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Hydrogels for combination delivery of antineoplastic agents
Kamal H. Bouhadir , Eben Alsberg , David J. Mooney *
Department of Biologic and Materials Sciences, University of Michigan, 3074 H.H. Dow Building, 2300 Hayward Street, Ann Arbor, MI 48109-2136, USA
Department of Chemical Engineering, University of Michigan, 3074 H.H. Dow Building, 2300 Hayward Street, Ann Arbor, MI 48109-2136, USA
Department of Biomedical Engineering, University of Michigan, 3074 H.H. Dow Building, 2300 Hayward Street, Ann Arbor, MI 48109-2136, USA
Received 1 September 2000; accepted 27 December 2000
The systemic delivery of anticancer agents has been widely investigated during the past decade but localized delivery may o!er
a safer and more e!ective delivery approach. We have designed and synthesized a novel hydrogel to locally deliver antineoplasticagents, and demonstrate the di!erent types of release that can be achieved from these hydrogels using three model drugs:methotrexate, doxorubicin, and mitoxantrone. Alginate was chemically modi"ed into lowmolecular weight oligomers and cross-linked with a biodegradable spacer (adipic dihydrazide) to form biodegradable hydrogels. The model antineoplastic agents wereloaded into the hydrogel via three di!erent mechanisms. Methotrexate was incorporated within the pores of the hydrogel and wasreleased by di!usion into the surrounding medium. Doxorubicin was covalently attached to the polymer backbone via a hydrolyti-cally labile linker and was released following the chemical hydrolysis of the linker. Mitoxantrone was ionically complexed to thepolymer and was released after the dissociation of this complex. These three release mechanisms could potentially be used to delivera wide selection of antineoplastic agents, based on their chemical structure. This novel delivery system allows for the release of singleor combinations of antineoplastic agents, and may "nd utility in localized antineoplastic agent delivery.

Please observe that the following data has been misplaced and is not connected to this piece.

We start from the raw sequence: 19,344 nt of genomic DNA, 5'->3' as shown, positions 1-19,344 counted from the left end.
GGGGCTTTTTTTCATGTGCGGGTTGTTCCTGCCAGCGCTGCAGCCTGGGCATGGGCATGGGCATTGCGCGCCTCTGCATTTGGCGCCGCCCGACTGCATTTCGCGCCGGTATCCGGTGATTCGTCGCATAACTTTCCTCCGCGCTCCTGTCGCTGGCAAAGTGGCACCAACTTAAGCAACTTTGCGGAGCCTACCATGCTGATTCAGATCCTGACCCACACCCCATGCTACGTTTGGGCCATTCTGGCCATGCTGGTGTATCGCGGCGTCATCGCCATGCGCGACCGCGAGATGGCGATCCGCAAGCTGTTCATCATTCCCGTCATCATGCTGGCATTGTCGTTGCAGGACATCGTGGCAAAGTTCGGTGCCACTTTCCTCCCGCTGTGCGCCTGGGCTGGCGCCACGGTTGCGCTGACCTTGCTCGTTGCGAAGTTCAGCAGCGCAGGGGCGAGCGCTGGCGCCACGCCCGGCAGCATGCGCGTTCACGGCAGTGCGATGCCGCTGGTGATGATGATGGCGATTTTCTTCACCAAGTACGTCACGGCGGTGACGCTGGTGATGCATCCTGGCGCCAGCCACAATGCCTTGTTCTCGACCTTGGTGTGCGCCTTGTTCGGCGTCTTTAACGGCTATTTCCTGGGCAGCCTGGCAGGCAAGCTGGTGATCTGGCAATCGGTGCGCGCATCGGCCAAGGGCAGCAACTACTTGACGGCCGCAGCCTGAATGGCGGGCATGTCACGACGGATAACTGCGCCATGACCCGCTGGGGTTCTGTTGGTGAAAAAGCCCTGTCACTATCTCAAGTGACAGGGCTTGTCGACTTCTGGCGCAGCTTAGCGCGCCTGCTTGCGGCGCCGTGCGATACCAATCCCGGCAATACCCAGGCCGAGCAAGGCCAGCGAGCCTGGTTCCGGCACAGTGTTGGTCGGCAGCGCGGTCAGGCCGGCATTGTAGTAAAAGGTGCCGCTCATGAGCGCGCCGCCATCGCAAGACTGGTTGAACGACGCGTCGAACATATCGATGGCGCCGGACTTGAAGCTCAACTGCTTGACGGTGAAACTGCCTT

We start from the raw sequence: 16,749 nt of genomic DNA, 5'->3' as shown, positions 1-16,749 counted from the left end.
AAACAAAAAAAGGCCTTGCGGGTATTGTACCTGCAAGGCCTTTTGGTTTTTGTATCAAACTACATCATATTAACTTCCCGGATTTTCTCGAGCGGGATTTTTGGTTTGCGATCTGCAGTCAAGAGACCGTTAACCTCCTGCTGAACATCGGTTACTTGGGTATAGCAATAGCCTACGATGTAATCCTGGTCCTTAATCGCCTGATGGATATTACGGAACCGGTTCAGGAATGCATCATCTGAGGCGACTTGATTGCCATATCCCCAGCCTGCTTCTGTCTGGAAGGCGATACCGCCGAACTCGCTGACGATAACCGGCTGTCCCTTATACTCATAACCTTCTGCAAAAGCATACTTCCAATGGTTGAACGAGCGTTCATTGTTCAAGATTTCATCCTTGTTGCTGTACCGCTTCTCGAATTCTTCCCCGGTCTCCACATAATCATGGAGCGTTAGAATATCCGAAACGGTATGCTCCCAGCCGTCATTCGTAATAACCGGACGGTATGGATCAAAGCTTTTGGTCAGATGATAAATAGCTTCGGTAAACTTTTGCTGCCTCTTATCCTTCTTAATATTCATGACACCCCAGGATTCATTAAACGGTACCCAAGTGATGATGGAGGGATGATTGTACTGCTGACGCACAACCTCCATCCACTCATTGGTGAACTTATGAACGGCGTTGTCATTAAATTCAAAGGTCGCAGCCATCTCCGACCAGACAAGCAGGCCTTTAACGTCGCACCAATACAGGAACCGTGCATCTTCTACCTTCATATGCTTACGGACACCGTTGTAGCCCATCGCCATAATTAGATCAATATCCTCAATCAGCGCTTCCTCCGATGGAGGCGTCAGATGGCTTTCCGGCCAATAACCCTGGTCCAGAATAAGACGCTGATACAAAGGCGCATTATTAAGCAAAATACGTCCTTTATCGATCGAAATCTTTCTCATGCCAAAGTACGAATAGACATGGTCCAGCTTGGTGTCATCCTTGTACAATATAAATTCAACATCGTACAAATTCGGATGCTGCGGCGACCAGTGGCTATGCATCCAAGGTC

Alginate; Controlled release; Biodegradable; Antineoplastic agents; Doxorubicin; Methotrexate; Mitoxantrone
reduce the side e!ects associated with the systemic deliv-ery of anticancer agents [3}6]. Several drugs have been
A broad spectrum of antineoplastic agents has been
found to amplify the anticancer activity of other drugs
found to be e!ective in combating di!erent types of